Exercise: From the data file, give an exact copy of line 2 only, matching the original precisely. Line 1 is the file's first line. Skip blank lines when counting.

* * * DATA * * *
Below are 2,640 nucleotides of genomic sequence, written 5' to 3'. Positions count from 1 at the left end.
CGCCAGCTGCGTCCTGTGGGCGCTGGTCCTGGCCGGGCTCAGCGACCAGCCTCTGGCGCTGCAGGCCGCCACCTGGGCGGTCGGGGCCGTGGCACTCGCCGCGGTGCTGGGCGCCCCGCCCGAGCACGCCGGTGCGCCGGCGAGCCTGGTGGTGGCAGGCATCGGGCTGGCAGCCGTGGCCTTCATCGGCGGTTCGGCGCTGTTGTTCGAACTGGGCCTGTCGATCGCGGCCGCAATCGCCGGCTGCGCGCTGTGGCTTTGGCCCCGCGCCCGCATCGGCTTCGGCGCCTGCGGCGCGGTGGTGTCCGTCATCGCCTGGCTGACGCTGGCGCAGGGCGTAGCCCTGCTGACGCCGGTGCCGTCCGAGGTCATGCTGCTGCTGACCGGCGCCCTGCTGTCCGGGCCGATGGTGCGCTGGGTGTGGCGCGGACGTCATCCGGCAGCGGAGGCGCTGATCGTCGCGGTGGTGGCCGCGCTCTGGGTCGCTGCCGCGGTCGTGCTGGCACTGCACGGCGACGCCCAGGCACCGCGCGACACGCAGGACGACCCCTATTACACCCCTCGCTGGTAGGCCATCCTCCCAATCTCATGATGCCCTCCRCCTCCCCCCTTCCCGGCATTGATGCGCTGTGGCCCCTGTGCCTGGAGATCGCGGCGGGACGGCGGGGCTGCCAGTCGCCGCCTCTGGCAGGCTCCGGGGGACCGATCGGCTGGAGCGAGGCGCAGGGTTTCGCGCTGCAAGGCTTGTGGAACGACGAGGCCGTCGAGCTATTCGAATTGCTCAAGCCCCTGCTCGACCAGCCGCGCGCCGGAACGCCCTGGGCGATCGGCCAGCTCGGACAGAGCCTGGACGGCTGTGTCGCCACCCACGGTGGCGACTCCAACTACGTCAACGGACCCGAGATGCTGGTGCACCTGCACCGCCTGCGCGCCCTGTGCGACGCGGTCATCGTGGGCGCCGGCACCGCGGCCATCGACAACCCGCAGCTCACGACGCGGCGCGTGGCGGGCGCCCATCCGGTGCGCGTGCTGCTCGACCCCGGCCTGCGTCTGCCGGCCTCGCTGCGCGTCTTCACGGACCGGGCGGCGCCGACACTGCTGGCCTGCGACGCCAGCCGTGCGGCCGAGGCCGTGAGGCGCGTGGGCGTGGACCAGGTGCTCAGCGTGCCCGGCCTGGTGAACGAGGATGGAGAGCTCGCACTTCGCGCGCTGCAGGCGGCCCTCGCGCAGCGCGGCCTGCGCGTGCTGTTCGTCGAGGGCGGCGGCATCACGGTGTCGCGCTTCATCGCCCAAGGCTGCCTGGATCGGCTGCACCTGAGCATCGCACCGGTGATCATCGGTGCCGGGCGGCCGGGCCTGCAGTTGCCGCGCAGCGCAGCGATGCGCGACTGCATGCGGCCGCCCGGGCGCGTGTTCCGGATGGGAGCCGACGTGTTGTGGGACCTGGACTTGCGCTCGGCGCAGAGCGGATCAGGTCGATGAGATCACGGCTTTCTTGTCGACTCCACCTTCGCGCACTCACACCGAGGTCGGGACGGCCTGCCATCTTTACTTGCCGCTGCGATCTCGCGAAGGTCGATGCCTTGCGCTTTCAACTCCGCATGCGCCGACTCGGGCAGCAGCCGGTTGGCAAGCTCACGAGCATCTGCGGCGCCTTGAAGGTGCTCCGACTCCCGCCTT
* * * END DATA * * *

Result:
CGCCAGCTGCGTCCTGTGGGCGCTGGTCCTGGCCGGGCTCAGCGACCAGCCTCTGGCGCTGCAGGCCGCCACCTGGGCGGTCGGGGCCGTGGCACTCGCCGCGGTGCTGGGCGCCCCGCCCGAGCACGCCGGTGCGCCGGCGAGCCTGGTGGTGGCAGGCATCGGGCTGGCAGCCGTGGCCTTCATCGGCGGTTCGGCGCTGTTGTTCGAACTGGGCCTGTCGATCGCGGCCGCAATCGCCGGCTGCGCGCTGTGGCTTTGGCCCCGCGCCCGCATCGGCTTCGGCGCCTGCGGCGCGGTGGTGTCCGTCATCGCCTGGCTGACGCTGGCGCAGGGCGTAGCCCTGCTGACGCCGGTGCCGTCCGAGGTCATGCTGCTGCTGACCGGCGCCCTGCTGTCCGGGCCGATGGTGCGCTGGGTGTGGCGCGGACGTCATCCGGCAGCGGAGGCGCTGATCGTCGCGGTGGTGGCCGCGCTCTGGGTCGCTGCCGCGGTCGTGCTGGCACTGCACGGCGACGCCCAGGCACCGCGCGACACGCAGGACGACCCCTATTACACCCCTCGCTGGTAGGCCATCCTCCCAATCTCATGATGCCCTCCRCCTCCCCCCTTCCCGGCATTGATGCGCTGTGGCCCCTGTGCCTGGAGATCGCGGCGGGACGGCGGGGCTGCCAGTCGCCGCCTCTGGCAGGCTCCGGGGGACCGATCGGCTGGAGCGAGGCGCAGGGTTTCGCGCTGCAAGGCTTGTGGAACGACGAGGCCGTCGAGCTATTCGAATTGCTCAAGCCCCTGCTCGACCAGCCGCGCGCCGGAACGCCCTGGGCGATCGGCCAGCTCGGACAGAGCCTGGACGGCTGTGTCGCCACCCACGGTGGCGACTCCAACTACGTCAACGGACCCGAGATGCTGGTGCACCTGCACCGCCTGCGCGCCCTGTGCGACGCGGTCATCGTGGGCGCCGGCACCGCGGCCATCGACAACCCGCAGCTCACGACGCGGCGCGTGGCGGGCGCCCATCCGGTGCGCGTGCTGCTCGACCCCGGCCTGCGTCTGCCGGCCTCGCTGCGCGTCTTCACGGACCGGGCGGCGCCGACACTGCTGGCCTGCGACGCCAGCCGTGCGGCCGAGGCCGTGAGGCGCGTGGGCGTGGACCAGGTGCTCAGCGTGCCCGGCCTGGTGAACGAGGATGGAGAGCTCGCACTTCGCGCGCTGCAGGCGGCCCTCGCGCAGCGCGGCCTGCGCGTGCTGTTCGTCGAGGGCGGCGGCATCACGGTGTCGCGCTTCATCGCCCAAGGCTGCCTGGATCGGCTGCACCTGAGCATCGCACCGGTGATCATCGGTGCCGGGCGGCCGGGCCTGCAGTTGCCGCGCAGCGCAGCGATGCGCGACTGCATGCGGCCGCCCGGGCGCGTGTTCCGGATGGGAGCCGACGTGTTGTGGGACCTGGACTTGCGCTCGGCGCAGAGCGGATCAGGTCGATGAGATCACGGCTTTCTTGTCGACTCCACCTTCGCGCACTCACACCGAGGTCGGGACGGCCTGCCATCTTTACTTGCCGCTGCGATCTCGCGAAGGTCGATGCCTTGCGCTTTCAACTCCGCATGCGCCGACTCGGGCAGCAGCCGGTTGGCAAGCTCACGAGCATCTGCGGCGCCTTGAAGGTGCTCCGACTCCCGCCTT